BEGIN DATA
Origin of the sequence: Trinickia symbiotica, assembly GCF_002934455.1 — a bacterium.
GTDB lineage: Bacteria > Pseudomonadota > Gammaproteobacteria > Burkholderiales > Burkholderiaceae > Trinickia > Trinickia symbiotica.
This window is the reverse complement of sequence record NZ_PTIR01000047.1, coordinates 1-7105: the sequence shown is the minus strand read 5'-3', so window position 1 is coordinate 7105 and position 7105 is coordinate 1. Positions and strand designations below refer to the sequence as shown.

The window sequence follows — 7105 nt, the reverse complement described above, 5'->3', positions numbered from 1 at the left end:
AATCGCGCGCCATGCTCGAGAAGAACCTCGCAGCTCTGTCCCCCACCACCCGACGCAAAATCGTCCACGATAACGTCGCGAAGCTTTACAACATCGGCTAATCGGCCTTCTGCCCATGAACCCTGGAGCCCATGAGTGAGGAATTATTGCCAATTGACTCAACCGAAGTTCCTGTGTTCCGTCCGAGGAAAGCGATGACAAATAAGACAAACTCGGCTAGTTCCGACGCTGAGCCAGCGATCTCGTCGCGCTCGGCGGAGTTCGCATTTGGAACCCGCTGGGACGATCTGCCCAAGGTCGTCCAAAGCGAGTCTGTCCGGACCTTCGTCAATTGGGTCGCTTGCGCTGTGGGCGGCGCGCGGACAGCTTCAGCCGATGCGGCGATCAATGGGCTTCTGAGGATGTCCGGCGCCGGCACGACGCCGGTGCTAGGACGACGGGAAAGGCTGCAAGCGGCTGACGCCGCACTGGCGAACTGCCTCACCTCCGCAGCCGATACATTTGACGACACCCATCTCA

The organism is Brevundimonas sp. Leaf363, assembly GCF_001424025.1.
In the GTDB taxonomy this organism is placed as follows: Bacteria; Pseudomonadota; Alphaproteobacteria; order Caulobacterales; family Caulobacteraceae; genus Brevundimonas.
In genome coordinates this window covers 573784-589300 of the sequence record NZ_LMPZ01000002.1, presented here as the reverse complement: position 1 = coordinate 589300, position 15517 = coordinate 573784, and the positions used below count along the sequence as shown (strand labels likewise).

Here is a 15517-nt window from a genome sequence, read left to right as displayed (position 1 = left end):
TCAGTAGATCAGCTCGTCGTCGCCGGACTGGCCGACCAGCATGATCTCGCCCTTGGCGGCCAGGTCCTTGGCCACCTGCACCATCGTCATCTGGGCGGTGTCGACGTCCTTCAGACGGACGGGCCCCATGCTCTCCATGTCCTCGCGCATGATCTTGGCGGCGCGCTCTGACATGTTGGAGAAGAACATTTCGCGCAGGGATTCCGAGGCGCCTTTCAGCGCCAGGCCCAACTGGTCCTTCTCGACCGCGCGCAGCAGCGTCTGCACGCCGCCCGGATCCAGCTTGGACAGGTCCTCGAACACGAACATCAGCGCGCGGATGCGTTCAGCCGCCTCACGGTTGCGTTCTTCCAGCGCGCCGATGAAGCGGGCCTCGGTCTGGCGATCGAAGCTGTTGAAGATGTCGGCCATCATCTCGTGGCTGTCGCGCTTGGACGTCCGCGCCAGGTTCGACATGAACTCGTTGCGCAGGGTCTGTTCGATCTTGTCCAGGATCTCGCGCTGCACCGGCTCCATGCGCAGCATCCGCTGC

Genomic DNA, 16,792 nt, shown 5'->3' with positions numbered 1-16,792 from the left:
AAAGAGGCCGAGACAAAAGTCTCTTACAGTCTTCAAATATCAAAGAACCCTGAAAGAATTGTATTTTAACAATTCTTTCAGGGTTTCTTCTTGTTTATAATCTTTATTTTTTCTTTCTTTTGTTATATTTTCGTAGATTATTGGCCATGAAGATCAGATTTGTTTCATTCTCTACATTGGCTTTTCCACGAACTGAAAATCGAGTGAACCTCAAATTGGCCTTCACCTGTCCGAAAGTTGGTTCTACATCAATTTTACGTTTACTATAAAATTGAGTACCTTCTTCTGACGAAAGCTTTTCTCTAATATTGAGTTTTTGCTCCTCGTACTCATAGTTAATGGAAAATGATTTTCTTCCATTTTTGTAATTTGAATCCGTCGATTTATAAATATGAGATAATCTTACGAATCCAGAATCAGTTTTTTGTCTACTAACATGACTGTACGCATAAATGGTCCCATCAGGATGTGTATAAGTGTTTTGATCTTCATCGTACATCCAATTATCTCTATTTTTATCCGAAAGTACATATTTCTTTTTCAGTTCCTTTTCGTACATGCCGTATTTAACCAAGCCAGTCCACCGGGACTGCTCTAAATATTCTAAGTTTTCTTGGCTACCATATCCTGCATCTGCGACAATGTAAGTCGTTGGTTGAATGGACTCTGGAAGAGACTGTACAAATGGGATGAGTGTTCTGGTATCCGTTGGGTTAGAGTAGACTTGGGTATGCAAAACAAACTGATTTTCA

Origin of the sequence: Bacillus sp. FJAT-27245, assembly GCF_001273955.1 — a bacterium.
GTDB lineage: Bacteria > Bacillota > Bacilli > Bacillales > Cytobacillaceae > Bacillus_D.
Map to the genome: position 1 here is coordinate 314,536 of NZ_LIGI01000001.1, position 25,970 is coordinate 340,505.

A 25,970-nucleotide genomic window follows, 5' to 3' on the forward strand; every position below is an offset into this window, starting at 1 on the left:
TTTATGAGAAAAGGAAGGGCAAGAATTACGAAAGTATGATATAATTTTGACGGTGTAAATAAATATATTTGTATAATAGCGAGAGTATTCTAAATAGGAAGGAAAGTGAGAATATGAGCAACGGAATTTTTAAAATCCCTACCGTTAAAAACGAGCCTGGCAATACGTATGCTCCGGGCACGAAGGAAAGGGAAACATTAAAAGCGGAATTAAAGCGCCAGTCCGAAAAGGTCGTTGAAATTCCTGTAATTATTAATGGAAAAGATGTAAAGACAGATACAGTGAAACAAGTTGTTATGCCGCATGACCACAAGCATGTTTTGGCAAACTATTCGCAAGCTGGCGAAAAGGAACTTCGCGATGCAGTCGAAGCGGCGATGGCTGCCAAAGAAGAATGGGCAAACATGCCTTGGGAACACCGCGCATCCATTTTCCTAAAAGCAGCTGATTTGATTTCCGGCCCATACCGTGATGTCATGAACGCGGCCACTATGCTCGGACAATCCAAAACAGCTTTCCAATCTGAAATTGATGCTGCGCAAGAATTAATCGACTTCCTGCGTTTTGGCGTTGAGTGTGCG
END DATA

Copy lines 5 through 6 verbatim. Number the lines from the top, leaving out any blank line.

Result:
AATCGCGCGCCATGCTCGAGAAGAACCTCGCAGCTCTGTCCCCCACCACCCGACGCAAAATCGTCCACGATAACGTCGCGAAGCTTTACAACATCGGCTAATCGGCCTTCTGCCCATGAACCCTGGAGCCCATGAGTGAGGAATTATTGCCAATTGACTCAACCGAAGTTCCTGTGTTCCGTCCGAGGAAAGCGATGACAAATAAGACAAACTCGGCTAGTTCCGACGCTGAGCCAGCGATCTCGTCGCGCTCGGCGGAGTTCGCATTTGGAACCCGCTGGGACGATCTGCCCAAGGTCGTCCAAAGCGAGTCTGTCCGGACCTTCGTCAATTGGGTCGCTTGCGCTGTGGGCGGCGCGCGGACAGCTTCAGCCGATGCGGCGATCAATGGGCTTCTGAGGATGTCCGGCGCCGGCACGACGCCGGTGCTAGGACGACGGGAAAGGCTGCAAGCGGCTGACGCCGCACTGGCGAACTGCCTCACCTCCGCAGCCGATACATTTGACGACACCCATCTCA

The organism is Brevundimonas sp. Leaf363, assembly GCF_001424025.1.